Bluebells and ancient woodland

Bluebells aren’t just pretty, they can be useful too.

Feb 24 2022

Illustration of bluebells.

The common bluebell (or Hyacinthoides non-scripta) is one of our most recognisable and beloved species. Although it can be found across much of western Europe, the perennial plant grows most densely in woodlands across the UK. Bluebells spend most of the year underground as a bulb, all emerging in spring to flower and dying off again in early summer.

Bluebells are one of the main biological indicators that scientists use to judge whether a spot is an ancient woodland. An ancient woodland is an area of woods that has been recorded on a map since the year 1600 CE. That’s approximately when maps started being more accurate, so we know that these areas have been filled with trees for approximately 400 years. They are relatively undisturbed by human development and, as a result, foster unique and complex communities of natural life. Like the spectacular carpet of delicate bluebell flowers that can be found across the woodlands of Hampshire.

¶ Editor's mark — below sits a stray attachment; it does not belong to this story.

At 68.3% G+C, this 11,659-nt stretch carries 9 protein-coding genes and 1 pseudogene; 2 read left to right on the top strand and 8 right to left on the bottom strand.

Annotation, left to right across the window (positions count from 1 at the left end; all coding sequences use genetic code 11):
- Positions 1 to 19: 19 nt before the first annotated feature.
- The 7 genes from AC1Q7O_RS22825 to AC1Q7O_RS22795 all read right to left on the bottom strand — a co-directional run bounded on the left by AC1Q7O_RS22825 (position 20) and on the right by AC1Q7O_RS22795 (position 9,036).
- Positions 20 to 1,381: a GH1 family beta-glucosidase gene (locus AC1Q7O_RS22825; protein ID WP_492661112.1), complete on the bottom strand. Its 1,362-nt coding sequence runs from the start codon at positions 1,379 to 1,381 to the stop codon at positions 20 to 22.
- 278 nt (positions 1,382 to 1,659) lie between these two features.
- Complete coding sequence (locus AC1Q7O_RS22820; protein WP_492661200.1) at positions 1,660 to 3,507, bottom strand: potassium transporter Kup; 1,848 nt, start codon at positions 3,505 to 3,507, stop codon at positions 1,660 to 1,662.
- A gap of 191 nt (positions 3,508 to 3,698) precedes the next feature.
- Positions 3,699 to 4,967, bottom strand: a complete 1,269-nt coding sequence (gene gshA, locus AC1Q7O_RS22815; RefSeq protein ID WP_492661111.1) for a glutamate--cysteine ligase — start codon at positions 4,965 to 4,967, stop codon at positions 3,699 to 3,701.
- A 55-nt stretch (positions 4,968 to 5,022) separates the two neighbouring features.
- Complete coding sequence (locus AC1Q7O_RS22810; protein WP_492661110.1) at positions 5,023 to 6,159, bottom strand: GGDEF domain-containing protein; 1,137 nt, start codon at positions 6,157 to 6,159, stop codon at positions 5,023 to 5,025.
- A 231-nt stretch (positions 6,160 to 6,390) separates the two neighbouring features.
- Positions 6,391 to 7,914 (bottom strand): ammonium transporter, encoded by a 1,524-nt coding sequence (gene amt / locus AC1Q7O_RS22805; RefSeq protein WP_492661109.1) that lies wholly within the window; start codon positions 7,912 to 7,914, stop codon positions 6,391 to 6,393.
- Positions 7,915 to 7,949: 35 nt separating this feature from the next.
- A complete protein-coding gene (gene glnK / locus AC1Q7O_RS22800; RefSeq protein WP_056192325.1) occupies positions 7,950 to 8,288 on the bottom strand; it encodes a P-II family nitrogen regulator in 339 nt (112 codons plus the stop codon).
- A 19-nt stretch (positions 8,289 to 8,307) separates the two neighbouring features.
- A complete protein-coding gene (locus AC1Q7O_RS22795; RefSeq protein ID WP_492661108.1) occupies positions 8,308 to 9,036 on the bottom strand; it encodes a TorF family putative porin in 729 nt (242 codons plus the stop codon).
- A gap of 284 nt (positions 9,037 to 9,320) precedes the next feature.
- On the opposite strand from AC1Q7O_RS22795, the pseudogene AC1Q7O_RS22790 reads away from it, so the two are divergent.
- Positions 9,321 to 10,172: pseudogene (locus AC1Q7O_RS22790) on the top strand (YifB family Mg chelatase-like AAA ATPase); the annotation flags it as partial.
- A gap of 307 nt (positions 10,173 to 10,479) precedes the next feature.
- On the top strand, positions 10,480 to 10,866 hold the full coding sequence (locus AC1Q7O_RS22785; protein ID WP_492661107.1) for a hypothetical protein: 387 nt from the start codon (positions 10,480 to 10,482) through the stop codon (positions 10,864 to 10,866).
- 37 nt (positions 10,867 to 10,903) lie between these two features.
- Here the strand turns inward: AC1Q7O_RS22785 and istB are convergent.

A wood with a covering of bluebells.

But bluebells aren’t just pretty, they can be useful too. Records show that in the medieval period the bulb of a bluebell was sometimes crushed up and used as a form of glue for bookbinding and arrow making. Bluebells are quite poisonous, a property useful in bookbinding as they prevented pests from destroying the books. We wouldn’t recommend trying to make bluebell glue now though as bluebells are a protected species under the Wildlife and Countryside Act 1981. The act makes it illegal to remove the bulbs of wild bluebells, and anyone selling the bulbs or seeds could face a fine of up to £5,000. Preserving such spectacular displays of purple flowers today means that these complex ecosystems can continue to thrive and the sight of a bluebell covered woodland won’t become a thing of the past.

You can find bluebells planted in some of our curated borders and growing naturally throughout the Sir Harold Hillier Gardens this spring. A great way to enjoy one of the nation’s favourite flowers while leaving ancient woodland undisturbed.